And as a side note – I’ve had several people tell me I’m too harsh in assessing our shows, but you have to understand two things: feeling satisfied is the first step towards complacency. There’s always something you want to try or to do better the next time. Every band I’ve ever been in walks on stage hoping to be better that night than the Rolling Stones, Springsteen, or whomever. It’s not gonna happen, but I don’t really have much interest in any band that’s not shooting for something like that. I mean if your goal is to someday be more scintillating than Jack Johnson - fuck that. Secondly, we had a blast at this show. What a great group of people come to see us there.  We truly love playing Phili and apparently the men of Philadelphia are on the whole very hot. (Apparently the men of New York are like dog meat made out of retired race horses in comparison.)  I’ll post a link to a review of the show that I think gets at what I’m talking about. In the end we may be a bunch of narcissistic misanthropes but we really, really want to put on a good show.

Kids in Phili

Because this is the kind of thing you just happen upon in a great city.

Sunday, April 6, 2014

Travel Day

Slept in too goddamned late. Had 40 minutes to check out Burlington and Lake Champlain. It was nice and I have fond memories of the last time I was there (for my F.B.I.L.’s graduation) because I bought my copy of, “The Tin Drum,” which is a top 3 book for me. Other than that there’s a lot of crunchy granola walking around and the town gave birth to Phish. I don’t care if it’s a cliché to hate them. It’s not a cliché to hate Pol Pot and it shouldn’t be to hate them. Still Burlington’s earnestness provided for some lovely organic fresh cave-aged local-sourced food. And Lake Champlain was as always stunning, especially in its frozen state.

Then we drove to Philadelphia.

University of Albany - Parts That Don't Suck

Jimi Hendrix with a Deer and One More Besides

Trenchant Architectural Criticism & Winooski,VT

Shit. I waited too long to write this. It’s only Friday morning and this was Tuesday but it feels like another life. Oh right, we were in the beef smelling hotel. (Chuck says it was a yeasty smell and it’s only because I’m a vegetarian that it smells like meat. The man’s a fucking idiot.) After a little experience it’s pretty easy to look at how much shit Lisa has spread around the hotel room and gauge how long it will be until we leave. I figured I had a good hour at least, so I went for a walk across the street to a bunch of homogeneous 1960’s looking buildings. Turns out it was the University of Albany. The entire campus was designed by Edward Durell Stone and most people hate it. Most people have a point. It’s a big lifeless chunk of ice in the middle of a field. When you get up close however there are a some lovely details, so I’ll post some pictures of those, but in general – blech. While there I went to the University Art Museum where they had an exhibit by Lamar Peterson called Blue Plastic Bubbles, which was awesomely weird. I took a picture of Jimi Hendrix with a deer, which is maybe the most sane one, but still featured Jimi Hendrix with a deer.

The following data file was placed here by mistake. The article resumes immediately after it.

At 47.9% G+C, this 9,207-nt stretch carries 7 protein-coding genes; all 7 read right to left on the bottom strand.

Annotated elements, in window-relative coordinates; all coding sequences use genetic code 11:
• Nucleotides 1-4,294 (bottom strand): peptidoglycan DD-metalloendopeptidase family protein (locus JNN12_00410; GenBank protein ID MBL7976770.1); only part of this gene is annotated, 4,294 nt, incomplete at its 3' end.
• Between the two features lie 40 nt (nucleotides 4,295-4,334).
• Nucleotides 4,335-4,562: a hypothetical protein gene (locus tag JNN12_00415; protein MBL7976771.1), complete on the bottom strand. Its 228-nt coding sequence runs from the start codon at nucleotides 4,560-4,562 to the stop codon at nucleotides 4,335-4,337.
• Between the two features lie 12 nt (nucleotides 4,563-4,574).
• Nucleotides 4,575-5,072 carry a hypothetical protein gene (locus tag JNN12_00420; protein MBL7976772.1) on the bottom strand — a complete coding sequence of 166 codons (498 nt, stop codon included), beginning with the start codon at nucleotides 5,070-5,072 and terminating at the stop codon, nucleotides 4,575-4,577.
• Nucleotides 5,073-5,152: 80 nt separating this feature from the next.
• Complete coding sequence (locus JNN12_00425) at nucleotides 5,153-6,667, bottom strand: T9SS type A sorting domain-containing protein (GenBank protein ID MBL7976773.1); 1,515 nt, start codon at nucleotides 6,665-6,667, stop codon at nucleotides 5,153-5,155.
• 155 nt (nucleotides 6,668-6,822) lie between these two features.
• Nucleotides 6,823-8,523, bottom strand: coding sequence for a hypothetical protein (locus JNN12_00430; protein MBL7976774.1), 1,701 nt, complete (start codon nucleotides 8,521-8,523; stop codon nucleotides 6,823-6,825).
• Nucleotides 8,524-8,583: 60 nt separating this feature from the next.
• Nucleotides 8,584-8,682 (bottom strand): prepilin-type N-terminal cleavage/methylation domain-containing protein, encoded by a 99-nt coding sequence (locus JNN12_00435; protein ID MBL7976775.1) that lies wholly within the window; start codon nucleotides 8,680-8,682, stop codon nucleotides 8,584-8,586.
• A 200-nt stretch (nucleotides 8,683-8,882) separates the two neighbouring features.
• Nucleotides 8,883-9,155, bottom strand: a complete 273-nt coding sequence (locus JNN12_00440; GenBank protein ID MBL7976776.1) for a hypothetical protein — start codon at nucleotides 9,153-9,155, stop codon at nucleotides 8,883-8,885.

We took a state route route up to Vermont because Rene’ wanted to stop at the Saratoga National Park to see the only remaining honorarium to Benedict Arnold in the states, (they were all destroyed by decree after the ah, incident Rene’ said) because he is a direct relative of hers. National Park? Yes, thank you. I got to try on period costumes meant for children, and watch the battle of Saratoga unfold on a big piece of painted wood with little lights signifying the troop movements being described in aching detail by a deeply serious, sonorous voice. The statue of traitor Ben was covered up for winter so Rene’ was pissed, but my day was made. (Not because Rene’ was pissed- that made me sad.)

It turned out we were playing in Winooski, a little ways out of Burlington. It was a funny little town along a river that looked like it was probably an old mill town, but at the same time everything looked brand new. I asked the bartender, and he said that a few years ago the place had been full of empty buildings and beset with serious generational poverty. But they’d converted the great old high-ceilinged buildings into condos and everything else had been torn down and built anew. So now it’s kind of like an upscale strip mall with just a skosh of human suffering.

We loaded in to the Monkey Room or whatever it was called, right before the open mic storytelling was to begin. It was a close call but I managed to learn nothing of anyone’s internal life. I went down to the river, frightened an otter, and discovered they had converted their bucolic river into a hydro-electric plant. John and I climbed over a wall far too low to be meant as a serious impediment, and went out to the edge of some rocks that jutted into where the outflow from the plant re-joined the river from the spillway. It was a very starry, classically Vermont-y, wintery, gorge scene with the gentle water sounds giving John and I a nice chance to share each other’s strength.

The last time we played Vermont was years ago in Montpelier, and we played this  theater space which was attended by a whole community of people who knew each other and supported the place. We had a wonderful time and these two people, Scott and Nora, whom me had never met, gave us their house for the night. They showed us where the food was and then left. Like we could’ve smelled their underwear, (lavender) hung dong willy-nilly, but they left anyway. They’ve become dear friends regardless and we got to play for them again, which was sweet. We played well (two nights in a row!) and people really seemed to enjoy themselves. Awesome person in general and superlative bass player Mike Donofrio got us to play an entirely unrehearsed version of Crooked which was fun if also refreshingly unlistenable.